HOW TO: Manage your workflow

All images credit: Ellie Gillard Photography

Hi, I’m Ellie and I’m a London based wedding photographer – I’m now in my fifth wedding season and so I feel I’ve got my workflow pretty well locked down, and I thought I’d share how I manage my clients, files and delivering images. I’ll mention a couple of tools I use too – Mainly software, and it’s worth me saying now that I have in no way been sponsored by these guys, I just really like using them. It’s meaty subject, and can be quite a dry one, so I’ve tried to be as succinct as possible!

Back before I was a full time photographer I was a fashion buyer, and one of the very first things you do is learn how to use the department critical path – that is the order that tasks need to be done in order for a garment to be manufactured, as an example you need to approve the colour and the fit, before the final pattern can be made. And working through the process of booking in a couple right up until delivering their images is pretty much the same.

 

One of my favourite tools is Lightblue – a really intuitive piece of studio software management – it manages my calendar, enquiries, financial stuff, client information (like addresses) and most importantly it has a series of reminders that I’ve set up, so for my wedding clients I am able to remind myself when I need to do important tasks like schedule their engagement shoot, or send them the plan for the day to complete, and this goes right through to post wedding tasks too like culling the images, or setting up their galleries.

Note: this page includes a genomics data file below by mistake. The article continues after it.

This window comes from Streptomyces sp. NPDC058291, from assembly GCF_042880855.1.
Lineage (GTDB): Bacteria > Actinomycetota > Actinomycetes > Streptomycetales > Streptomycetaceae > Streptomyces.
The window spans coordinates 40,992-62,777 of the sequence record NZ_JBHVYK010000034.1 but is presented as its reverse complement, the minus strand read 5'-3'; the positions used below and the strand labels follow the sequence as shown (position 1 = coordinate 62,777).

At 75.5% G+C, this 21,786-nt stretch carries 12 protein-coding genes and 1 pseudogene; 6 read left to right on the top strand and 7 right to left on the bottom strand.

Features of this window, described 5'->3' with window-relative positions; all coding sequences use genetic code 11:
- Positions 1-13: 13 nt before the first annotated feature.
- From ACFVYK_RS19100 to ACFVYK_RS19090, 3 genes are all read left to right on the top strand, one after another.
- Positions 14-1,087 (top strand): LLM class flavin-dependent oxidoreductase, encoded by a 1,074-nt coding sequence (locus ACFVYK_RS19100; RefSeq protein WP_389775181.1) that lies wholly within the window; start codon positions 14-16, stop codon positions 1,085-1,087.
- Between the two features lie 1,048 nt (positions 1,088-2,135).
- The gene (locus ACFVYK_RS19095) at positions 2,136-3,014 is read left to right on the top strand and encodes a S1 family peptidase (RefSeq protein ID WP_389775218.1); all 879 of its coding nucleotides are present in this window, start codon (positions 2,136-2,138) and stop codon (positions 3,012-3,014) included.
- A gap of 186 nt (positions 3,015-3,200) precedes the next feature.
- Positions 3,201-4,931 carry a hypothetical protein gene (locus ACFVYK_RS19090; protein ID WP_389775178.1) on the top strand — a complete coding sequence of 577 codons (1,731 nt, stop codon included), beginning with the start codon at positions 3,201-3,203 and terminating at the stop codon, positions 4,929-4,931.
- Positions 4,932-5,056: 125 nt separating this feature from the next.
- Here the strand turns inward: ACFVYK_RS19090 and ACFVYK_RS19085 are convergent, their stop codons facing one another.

I’ve set these rules based on my turnaround times and it’s really handy as I don’t need to remember the timelines for anything, and my home screen tells me exactly where I’m at with all my jobs. You could easily create a similar database in Excel, or even using a Filofax or diary – the key thing is to set rules and follow them – how long after a wedding do you deliver the images, how many days before the wedding do you need the timings for the day, what processes do you have around booking? Set the rules, stick to them, and find a way to map them out around each booking.

Managing initial client contact

I’ll only touch on this briefly but having template emails (in my case saved as ‘canned responses’) in Google Apps – I have them for each type of client enquiry – ones where I’m free, one’s where I want to recommend another photographer if I’m booked and one’s requesting more info, in the case of those ‘prices please’ emails we all love so much.

I also have ones for if a client wants to confirm, explaining the next steps, and one for when a new client has paid their deposit and signed the contract. At each stage I’m letting them know what to expect, timelines for anything happening before the wedding and encouraging them to keep in touch via social media.

I also have reminders for what I send out to new clients in the post. It makes the whole process really quick, easy and consistent.

Managing files